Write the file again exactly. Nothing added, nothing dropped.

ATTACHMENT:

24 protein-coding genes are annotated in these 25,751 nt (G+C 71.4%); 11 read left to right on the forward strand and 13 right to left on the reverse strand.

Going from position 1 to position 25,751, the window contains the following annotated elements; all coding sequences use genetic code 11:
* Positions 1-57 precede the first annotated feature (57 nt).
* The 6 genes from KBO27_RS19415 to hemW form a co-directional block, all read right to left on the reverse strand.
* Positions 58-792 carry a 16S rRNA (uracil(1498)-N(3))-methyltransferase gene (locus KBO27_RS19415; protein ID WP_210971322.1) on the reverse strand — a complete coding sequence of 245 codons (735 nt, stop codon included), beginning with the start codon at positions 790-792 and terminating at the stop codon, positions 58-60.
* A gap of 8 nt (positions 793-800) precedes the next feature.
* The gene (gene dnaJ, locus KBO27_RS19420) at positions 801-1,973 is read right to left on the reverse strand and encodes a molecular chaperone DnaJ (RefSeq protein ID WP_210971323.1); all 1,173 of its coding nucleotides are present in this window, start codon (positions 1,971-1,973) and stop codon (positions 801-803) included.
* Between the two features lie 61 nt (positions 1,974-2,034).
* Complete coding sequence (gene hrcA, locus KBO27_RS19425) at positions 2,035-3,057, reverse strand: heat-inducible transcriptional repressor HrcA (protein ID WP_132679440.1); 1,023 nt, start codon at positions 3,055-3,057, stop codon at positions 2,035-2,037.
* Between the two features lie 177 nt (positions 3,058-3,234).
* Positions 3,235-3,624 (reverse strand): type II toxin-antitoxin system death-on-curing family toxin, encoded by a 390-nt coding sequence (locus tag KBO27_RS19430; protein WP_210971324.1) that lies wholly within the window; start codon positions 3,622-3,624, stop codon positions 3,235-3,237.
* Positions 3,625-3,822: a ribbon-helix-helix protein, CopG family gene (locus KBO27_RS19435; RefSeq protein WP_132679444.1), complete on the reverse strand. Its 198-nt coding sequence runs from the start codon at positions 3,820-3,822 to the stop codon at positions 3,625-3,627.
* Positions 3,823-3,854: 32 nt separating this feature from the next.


24 protein-coding genes are annotated in these 25,751 nt (G+C 71.4%); 11 read left to right on the forward strand and 13 right to left on the reverse strand.

Going from position 1 to position 25,751, the window contains the following annotated elements; all coding sequences use genetic code 11:
* Positions 1-57 precede the first annotated feature (57 nt).
* The 6 genes from KBO27_RS19415 to hemW form a co-directional block, all read right to left on the reverse strand.
* Positions 58-792 carry a 16S rRNA (uracil(1498)-N(3))-methyltransferase gene (locus KBO27_RS19415; protein ID WP_210971322.1) on the reverse strand — a complete coding sequence of 245 codons (735 nt, stop codon included), beginning with the start codon at positions 790-792 and terminating at the stop codon, positions 58-60.
* A gap of 8 nt (positions 793-800) precedes the next feature.
* The gene (gene dnaJ, locus KBO27_RS19420) at positions 801-1,973 is read right to left on the reverse strand and encodes a molecular chaperone DnaJ (RefSeq protein ID WP_210971323.1); all 1,173 of its coding nucleotides are present in this window, start codon (positions 1,971-1,973) and stop codon (positions 801-803) included.
* Between the two features lie 61 nt (positions 1,974-2,034).
* Complete coding sequence (gene hrcA, locus KBO27_RS19425) at positions 2,035-3,057, reverse strand: heat-inducible transcriptional repressor HrcA (protein ID WP_132679440.1); 1,023 nt, start codon at positions 3,055-3,057, stop codon at positions 2,035-2,037.
* Between the two features lie 177 nt (positions 3,058-3,234).
* Positions 3,235-3,624 (reverse strand): type II toxin-antitoxin system death-on-curing family toxin, encoded by a 390-nt coding sequence (locus tag KBO27_RS19430; protein WP_210971324.1) that lies wholly within the window; start codon positions 3,622-3,624, stop codon positions 3,235-3,237.
* Positions 3,625-3,822: a ribbon-helix-helix protein, CopG family gene (locus KBO27_RS19435; RefSeq protein WP_132679444.1), complete on the reverse strand. Its 198-nt coding sequence runs from the start codon at positions 3,820-3,822 to the stop codon at positions 3,625-3,627.
* Positions 3,823-3,854: 32 nt separating this feature from the next.